Jatras are festivals celebrated by people of the Newar community. Newar people of Kathmandu celebrate Indra Jatra(Yenya) to honor Lord Indra, God of rain. The festival is 8 days long and takes place in Kathmandu Durbar Square. Several chariots of Goddess Kumari, Ganesh, and Bhairav round the city along with mascots and traditional bands. People imitate different Bhairavs, Dashavtaar and Lakhey and dance around the chariot. People celebrate Indra Jatra in celebration of the release of God Indra, who was captured by locals. On the release of God Indra, his mother blessed the city with rain. So, god of rain, Lord Indra is worshipped and celebrated in Kathmandu.
Newars of Bhaktapur strongly follow Gai Jatra. The festival is one of a kind in Nepal. Gai Jatra is a humorous festival. The Jatra is nine days long and falls in the month of Bhadra. People make sarcastic jokes and comments, satire each other to make people laugh. Many magazines, Tv shows, and theatre play funny shows and plots to celebrate Gai Jatra. This Jatra takes place in the Bhaktapur Durbar Square.
Gai Jatra originated from the regime of Pratap Malla. The son of Pratap Malla died early, and his queen was grief-stricken. King Pratap arranged for an occasion to lessen the pain of his queen. The king ordered every family who has lost loved ones join in an event where people dress ridiculously as ghouls and comic appearance to make the grieved ones laugh and forget about their pain. People dress similar to cows, as cows are believed to lead the soul to the other world.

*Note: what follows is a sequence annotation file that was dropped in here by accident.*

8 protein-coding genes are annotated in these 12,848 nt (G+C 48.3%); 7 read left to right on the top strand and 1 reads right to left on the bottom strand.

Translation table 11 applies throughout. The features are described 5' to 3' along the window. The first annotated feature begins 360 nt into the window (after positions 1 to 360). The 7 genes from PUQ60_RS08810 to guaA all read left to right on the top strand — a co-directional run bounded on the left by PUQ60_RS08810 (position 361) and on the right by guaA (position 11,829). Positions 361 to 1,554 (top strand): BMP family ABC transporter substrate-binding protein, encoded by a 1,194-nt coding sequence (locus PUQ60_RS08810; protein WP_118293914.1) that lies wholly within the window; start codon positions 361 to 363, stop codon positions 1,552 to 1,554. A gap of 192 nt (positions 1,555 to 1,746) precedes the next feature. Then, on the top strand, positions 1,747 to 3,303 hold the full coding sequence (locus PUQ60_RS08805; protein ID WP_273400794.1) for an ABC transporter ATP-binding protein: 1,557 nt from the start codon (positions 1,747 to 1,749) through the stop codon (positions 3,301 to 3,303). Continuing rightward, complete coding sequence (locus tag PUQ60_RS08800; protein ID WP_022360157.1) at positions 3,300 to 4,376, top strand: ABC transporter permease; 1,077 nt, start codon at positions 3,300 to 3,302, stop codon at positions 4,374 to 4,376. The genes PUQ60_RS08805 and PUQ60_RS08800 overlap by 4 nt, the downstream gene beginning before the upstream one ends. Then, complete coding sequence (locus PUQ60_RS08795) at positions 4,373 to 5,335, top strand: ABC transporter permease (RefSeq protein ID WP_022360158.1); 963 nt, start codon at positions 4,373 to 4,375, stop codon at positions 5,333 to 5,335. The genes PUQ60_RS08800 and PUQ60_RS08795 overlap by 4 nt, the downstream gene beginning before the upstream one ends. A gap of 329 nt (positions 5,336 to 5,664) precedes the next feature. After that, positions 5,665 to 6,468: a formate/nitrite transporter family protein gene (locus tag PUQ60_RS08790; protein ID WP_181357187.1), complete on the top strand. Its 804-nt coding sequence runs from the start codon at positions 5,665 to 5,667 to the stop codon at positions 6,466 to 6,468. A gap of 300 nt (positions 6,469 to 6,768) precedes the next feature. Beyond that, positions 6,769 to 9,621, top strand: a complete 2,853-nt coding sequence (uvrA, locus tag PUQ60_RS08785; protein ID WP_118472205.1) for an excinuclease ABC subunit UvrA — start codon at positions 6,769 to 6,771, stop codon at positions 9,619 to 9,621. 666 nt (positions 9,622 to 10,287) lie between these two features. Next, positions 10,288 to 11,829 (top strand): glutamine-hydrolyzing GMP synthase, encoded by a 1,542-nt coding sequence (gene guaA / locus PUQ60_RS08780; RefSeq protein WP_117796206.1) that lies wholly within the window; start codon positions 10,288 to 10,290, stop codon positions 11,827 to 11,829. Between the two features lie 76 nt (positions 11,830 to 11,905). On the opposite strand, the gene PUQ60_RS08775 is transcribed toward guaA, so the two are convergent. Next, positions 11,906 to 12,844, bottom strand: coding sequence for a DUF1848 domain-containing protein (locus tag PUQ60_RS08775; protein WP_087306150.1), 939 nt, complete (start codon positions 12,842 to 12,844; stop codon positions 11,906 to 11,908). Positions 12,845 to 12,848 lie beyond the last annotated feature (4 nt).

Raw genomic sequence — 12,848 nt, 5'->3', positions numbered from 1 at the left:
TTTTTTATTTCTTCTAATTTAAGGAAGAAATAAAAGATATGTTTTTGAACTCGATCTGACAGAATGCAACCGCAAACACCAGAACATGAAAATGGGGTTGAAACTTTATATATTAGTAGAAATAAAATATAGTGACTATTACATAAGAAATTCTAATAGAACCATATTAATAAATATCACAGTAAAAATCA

Rato Machchhindra Jatra
Rato Machchhindra Jatra is a prominent festival of Nepal seen followed in Patan area of Kathmandu Valley. People make a chariot from wood and bamboo from forests that have religious importance. Hindus and Buddhists follow Rato Machchhindra deity. An idol of Rato Machchhindra is put inside the chariot and pulled places of Lalitpur like Gabahal, Sundhara, and Lagankhel. The festival ends when a marvelous Bhoto is shown to the people from the chariot. The chariot is then dismantled, and the idol of Rato Machchhindra is placed in a temple at Bungamati village.
Above mentioned are some of the most celebrated and followed festivals of Nepal. There are several others festivals in Nepal that people follow in huge number. Some other important festivals of Nepal are Bisket Jatra, Chhath, Maha Shivratri, Saraswati Puja and many more. You can visit Nepal in any of the festivals and be a part of our culture, traditions, and celebrations.
For further information regarding festivals of Nepal, make sure to leave us a message on our contact page.